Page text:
Objective: This study investigated the effect on energy intake of increasing the portion size of a food served as a discrete unit.
Design: A within-subject design with repeated measures was used.
Subjects/setting: The sample comprised 75 young adults (37 females and 38 males) from a university community.
Intervention: Individuals ate lunch in the lab once a week for 4 weeks. Each week, they were served one of four sizes of a deli-style sandwich (6, 8, 10, or 12 inches), of which they could eat as much as they wanted.
Main outcome measures: Energy intakes were determined for each meal, as were ratings of hunger and satiety before and after each meal.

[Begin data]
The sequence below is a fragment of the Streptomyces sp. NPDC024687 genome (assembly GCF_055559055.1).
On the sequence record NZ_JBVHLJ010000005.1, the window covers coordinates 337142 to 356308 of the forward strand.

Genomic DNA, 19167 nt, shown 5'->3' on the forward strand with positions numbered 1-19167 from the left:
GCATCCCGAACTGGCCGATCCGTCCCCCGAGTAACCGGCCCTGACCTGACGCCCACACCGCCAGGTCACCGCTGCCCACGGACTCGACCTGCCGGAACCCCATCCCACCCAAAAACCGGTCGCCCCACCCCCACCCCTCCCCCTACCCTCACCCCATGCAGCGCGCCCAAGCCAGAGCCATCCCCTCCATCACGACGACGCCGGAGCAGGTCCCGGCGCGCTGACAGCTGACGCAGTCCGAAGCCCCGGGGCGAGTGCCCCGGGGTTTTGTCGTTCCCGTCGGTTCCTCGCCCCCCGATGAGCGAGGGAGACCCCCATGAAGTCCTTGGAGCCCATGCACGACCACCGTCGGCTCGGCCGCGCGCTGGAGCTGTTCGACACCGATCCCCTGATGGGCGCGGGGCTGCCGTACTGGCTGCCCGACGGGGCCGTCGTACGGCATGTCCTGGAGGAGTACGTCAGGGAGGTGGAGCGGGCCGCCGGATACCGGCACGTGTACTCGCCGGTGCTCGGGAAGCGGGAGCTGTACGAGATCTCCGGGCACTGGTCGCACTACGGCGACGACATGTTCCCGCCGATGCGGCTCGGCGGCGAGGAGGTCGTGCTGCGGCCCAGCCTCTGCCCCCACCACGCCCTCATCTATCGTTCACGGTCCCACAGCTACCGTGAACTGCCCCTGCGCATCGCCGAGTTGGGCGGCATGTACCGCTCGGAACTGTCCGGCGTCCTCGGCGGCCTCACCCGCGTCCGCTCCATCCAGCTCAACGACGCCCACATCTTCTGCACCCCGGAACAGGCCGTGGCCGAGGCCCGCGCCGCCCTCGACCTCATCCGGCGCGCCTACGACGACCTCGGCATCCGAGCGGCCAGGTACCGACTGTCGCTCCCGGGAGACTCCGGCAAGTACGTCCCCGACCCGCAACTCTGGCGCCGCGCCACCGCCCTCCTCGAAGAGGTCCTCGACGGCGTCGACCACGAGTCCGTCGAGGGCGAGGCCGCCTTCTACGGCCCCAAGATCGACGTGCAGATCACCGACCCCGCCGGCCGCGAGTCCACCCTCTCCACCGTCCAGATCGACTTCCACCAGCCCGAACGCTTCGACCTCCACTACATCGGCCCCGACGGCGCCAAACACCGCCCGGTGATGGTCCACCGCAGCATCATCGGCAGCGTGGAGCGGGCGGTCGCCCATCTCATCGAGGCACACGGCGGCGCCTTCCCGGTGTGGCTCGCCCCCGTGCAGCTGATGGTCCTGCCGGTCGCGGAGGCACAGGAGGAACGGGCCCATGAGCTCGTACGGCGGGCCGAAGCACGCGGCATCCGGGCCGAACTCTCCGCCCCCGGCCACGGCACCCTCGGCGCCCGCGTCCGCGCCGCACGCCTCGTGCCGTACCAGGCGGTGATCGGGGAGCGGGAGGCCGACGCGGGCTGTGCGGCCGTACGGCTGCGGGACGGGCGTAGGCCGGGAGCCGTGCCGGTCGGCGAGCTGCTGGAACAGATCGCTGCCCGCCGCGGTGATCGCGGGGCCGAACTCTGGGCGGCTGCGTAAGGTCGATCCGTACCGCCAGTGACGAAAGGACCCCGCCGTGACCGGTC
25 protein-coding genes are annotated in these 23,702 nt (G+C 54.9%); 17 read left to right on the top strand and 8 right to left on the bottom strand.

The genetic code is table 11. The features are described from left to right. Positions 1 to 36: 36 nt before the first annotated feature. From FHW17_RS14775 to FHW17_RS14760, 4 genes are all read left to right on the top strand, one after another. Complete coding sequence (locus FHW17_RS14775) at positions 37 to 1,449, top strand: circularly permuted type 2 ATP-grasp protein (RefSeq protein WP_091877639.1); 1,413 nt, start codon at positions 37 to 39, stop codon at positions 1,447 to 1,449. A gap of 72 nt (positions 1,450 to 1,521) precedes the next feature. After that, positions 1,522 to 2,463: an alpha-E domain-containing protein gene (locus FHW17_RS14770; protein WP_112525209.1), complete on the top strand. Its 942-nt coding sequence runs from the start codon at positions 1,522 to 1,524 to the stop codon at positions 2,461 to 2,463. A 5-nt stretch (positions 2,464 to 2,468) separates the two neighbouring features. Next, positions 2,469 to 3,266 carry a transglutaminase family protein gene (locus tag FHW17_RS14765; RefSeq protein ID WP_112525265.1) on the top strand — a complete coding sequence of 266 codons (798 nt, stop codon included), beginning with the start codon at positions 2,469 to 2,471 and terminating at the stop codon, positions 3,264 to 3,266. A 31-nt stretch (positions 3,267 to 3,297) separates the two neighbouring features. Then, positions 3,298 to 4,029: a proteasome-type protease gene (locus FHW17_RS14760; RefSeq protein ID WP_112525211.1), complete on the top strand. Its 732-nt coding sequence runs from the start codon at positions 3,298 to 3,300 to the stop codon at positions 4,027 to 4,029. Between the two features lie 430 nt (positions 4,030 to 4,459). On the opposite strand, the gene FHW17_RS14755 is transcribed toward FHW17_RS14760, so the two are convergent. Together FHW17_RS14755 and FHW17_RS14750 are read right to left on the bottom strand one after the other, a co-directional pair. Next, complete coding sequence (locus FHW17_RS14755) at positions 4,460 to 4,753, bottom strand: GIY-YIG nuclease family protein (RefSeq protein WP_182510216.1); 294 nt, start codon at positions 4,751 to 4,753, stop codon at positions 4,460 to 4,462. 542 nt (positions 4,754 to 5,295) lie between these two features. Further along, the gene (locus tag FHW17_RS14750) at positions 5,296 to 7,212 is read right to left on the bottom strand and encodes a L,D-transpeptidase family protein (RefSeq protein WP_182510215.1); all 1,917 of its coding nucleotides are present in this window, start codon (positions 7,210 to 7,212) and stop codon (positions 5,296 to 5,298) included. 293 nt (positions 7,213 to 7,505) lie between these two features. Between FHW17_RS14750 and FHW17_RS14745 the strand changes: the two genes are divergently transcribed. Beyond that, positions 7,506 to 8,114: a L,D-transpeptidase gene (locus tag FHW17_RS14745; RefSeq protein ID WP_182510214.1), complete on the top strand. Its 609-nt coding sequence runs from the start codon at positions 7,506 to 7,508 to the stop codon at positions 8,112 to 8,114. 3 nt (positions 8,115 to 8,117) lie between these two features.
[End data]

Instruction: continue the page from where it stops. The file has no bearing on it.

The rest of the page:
Statistical analyses performed: A linear mixed model with repeated measures was used. The influence of subject characteristics was examined using analysis of covariance.
Results: The portion size of the sandwich significantly influenced lunch intake for both males and females (P<.0001). The majority of individuals consumed the entire 6-inch sandwich. When served the 12-inch sandwich, compared with the 8-inch sandwich, females consumed 12% more energy (74 kcal) and males consumed 23% more energy (186 kcal). Despite these differences, ratings of hunger and fullness were not significantly different after eating the 12-inch and 8-inch sandwiches.
Applications/conclusions: These results suggest that increasing the portion size of a food served as a discrete unit leads to increased energy intake at a single meal without differentially influencing ratings of hunger and satiety. Dietitians should educate their clients about strategies to moderate the effect on intake of increased portions of high-calorie foods.